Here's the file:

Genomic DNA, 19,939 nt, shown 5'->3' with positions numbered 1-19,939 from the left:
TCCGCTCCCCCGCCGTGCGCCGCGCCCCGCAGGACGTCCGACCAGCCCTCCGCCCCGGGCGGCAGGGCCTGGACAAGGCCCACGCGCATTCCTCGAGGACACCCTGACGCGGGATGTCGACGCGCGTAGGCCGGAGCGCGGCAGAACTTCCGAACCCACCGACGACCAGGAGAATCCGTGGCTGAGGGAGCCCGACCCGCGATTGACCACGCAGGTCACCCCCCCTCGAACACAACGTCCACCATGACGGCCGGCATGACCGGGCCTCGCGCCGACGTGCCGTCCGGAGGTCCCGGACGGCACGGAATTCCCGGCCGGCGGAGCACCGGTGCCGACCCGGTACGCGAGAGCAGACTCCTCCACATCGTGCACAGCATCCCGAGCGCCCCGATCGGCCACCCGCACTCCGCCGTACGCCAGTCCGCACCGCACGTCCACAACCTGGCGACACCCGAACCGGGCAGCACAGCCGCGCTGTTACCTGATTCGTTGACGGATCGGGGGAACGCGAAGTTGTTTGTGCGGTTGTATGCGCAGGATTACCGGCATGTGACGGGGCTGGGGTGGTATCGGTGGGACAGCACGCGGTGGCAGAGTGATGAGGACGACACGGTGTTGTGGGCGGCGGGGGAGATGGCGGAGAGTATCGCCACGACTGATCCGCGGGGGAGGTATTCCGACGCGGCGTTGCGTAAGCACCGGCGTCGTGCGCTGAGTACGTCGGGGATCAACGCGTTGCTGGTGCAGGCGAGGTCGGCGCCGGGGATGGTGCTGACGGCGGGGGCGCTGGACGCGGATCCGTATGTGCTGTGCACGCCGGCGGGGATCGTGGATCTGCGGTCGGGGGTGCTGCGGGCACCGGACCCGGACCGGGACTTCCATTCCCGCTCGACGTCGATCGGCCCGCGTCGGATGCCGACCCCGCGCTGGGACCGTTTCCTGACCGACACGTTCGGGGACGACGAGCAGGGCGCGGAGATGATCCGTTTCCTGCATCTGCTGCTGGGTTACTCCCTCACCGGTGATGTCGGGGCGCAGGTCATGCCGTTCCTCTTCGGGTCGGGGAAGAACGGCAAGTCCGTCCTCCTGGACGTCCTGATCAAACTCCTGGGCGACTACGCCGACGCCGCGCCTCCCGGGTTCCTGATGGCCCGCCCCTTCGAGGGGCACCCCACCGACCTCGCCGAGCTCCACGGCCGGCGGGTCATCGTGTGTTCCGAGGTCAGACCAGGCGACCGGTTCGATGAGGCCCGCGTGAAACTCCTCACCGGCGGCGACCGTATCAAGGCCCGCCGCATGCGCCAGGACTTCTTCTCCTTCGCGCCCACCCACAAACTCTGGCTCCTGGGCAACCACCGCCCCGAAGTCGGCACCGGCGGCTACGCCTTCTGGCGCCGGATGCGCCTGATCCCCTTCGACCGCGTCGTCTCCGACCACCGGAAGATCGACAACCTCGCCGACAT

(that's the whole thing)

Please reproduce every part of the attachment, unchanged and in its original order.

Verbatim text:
Genomic DNA, 19,939 nt, shown 5'->3' with positions numbered 1-19,939 from the left:
TCCGCTCCCCCGCCGTGCGCCGCGCCCCGCAGGACGTCCGACCAGCCCTCCGCCCCGGGCGGCAGGGCCTGGACAAGGCCCACGCGCATTCCTCGAGGACACCCTGACGCGGGATGTCGACGCGCGTAGGCCGGAGCGCGGCAGAACTTCCGAACCCACCGACGACCAGGAGAATCCGTGGCTGAGGGAGCCCGACCCGCGATTGACCACGCAGGTCACCCCCCCTCGAACACAACGTCCACCATGACGGCCGGCATGACCGGGCCTCGCGCCGACGTGCCGTCCGGAGGTCCCGGACGGCACGGAATTCCCGGCCGGCGGAGCACCGGTGCCGACCCGGTACGCGAGAGCAGACTCCTCCACATCGTGCACAGCATCCCGAGCGCCCCGATCGGCCACCCGCACTCCGCCGTACGCCAGTCCGCACCGCACGTCCACAACCTGGCGACACCCGAACCGGGCAGCACAGCCGCGCTGTTACCTGATTCGTTGACGGATCGGGGGAACGCGAAGTTGTTTGTGCGGTTGTATGCGCAGGATTACCGGCATGTGACGGGGCTGGGGTGGTATCGGTGGGACAGCACGCGGTGGCAGAGTGATGAGGACGACACGGTGTTGTGGGCGGCGGGGGAGATGGCGGAGAGTATCGCCACGACTGATCCGCGGGGGAGGTATTCCGACGCGGCGTTGCGTAAGCACCGGCGTCGTGCGCTGAGTACGTCGGGGATCAACGCGTTGCTGGTGCAGGCGAGGTCGGCGCCGGGGATGGTGCTGACGGCGGGGGCGCTGGACGCGGATCCGTATGTGCTGTGCACGCCGGCGGGGATCGTGGATCTGCGGTCGGGGGTGCTGCGGGCACCGGACCCGGACCGGGACTTCCATTCCCGCTCGACGTCGATCGGCCCGCGTCGGATGCCGACCCCGCGCTGGGACCGTTTCCTGACCGACACGTTCGGGGACGACGAGCAGGGCGCGGAGATGATCCGTTTCCTGCATCTGCTGCTGGGTTACTCCCTCACCGGTGATGTCGGGGCGCAGGTCATGCCGTTCCTCTTCGGGTCGGGGAAGAACGGCAAGTCCGTCCTCCTGGACGTCCTGATCAAACTCCTGGGCGACTACGCCGACGCCGCGCCTCCCGGGTTCCTGATGGCCCGCCCCTTCGAGGGGCACCCCACCGACCTCGCCGAGCTCCACGGCCGGCGGGTCATCGTGTGTTCCGAGGTCAGACCAGGCGACCGGTTCGATGAGGCCCGCGTGAAACTCCTCACCGGCGGCGACCGTATCAAGGCCCGCCGCATGCGCCAGGACTTCTTCTCCTTCGCGCCCACCCACAAACTCTGGCTCCTGGGCAACCACCGCCCCGAAGTCGGCACCGGCGGCTACGCCTTCTGGCGCCGGATGCGCCTGATCCCCTTCGACCGCGTCGTCTCCGACCACCGGAAGATCGACAACCTCGCCGACAT